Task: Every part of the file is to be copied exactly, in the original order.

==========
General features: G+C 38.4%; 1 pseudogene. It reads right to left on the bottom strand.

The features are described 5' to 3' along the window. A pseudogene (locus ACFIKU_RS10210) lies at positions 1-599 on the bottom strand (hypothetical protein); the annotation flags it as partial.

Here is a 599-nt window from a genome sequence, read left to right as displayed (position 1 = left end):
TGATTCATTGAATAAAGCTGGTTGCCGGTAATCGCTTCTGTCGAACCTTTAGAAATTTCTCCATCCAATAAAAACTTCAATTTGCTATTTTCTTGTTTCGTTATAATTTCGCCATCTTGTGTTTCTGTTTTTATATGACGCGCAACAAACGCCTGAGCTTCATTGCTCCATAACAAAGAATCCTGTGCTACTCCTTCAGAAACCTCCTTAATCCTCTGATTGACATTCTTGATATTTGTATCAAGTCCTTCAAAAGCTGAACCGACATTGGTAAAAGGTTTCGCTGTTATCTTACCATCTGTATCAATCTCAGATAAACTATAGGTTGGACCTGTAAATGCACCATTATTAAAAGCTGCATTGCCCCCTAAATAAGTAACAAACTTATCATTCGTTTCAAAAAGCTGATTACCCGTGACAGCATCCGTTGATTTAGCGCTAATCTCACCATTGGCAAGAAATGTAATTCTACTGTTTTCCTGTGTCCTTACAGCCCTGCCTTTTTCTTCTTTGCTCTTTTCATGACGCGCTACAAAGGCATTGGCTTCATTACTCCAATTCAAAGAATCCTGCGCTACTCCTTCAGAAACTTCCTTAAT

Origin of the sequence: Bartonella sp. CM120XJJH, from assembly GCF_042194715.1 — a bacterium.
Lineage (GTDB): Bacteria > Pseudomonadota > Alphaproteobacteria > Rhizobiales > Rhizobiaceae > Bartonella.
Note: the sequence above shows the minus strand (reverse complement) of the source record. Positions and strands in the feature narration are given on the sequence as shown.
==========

General features: G+C 38.4%; 1 pseudogene. It reads right to left on the bottom strand.

The features are described 5' to 3' along the window. A pseudogene (locus ACFIKU_RS10210) lies at positions 1-599 on the bottom strand (hypothetical protein); the annotation flags it as partial.

Here is a 599-nt window from a genome sequence, read left to right as displayed (position 1 = left end):
TGATTCATTGAATAAAGCTGGTTGCCGGTAATCGCTTCTGTCGAACCTTTAGAAATTTCTCCATCCAATAAAAACTTCAATTTGCTATTTTCTTGTTTCGTTATAATTTCGCCATCTTGTGTTTCTGTTTTTATATGACGCGCAACAAACGCCTGAGCTTCATTGCTCCATAACAAAGAATCCTGTGCTACTCCTTCAGAAACCTCCTTAATCCTCTGATTGACATTCTTGATATTTGTATCAAGTCCTTCAAAAGCTGAACCGACATTGGTAAAAGGTTTCGCTGTTATCTTACCATCTGTATCAATCTCAGATAAACTATAGGTTGGACCTGTAAATGCACCATTATTAAAAGCTGCATTGCCCCCTAAATAAGTAACAAACTTATCATTCGTTTCAAAAAGCTGATTACCCGTGACAGCATCCGTTGATTTAGCGCTAATCTCACCATTGGCAAGAAATGTAATTCTACTGTTTTCCTGTGTCCTTACAGCCCTGCCTTTTTCTTCTTTGCTCTTTTCATGACGCGCTACAAAGGCATTGGCTTCATTACTCCAATTCAAAGAATCCTGCGCTACTCCTTCAGAAACTTCCTTAAT

Origin of the sequence: Bartonella sp. CM120XJJH, from assembly GCF_042194715.1 — a bacterium.
Lineage (GTDB): Bacteria > Pseudomonadota > Alphaproteobacteria > Rhizobiales > Rhizobiaceae > Bartonella.
Note: the sequence above shows the minus strand (reverse complement) of the source record. Positions and strands in the feature narration are given on the sequence as shown.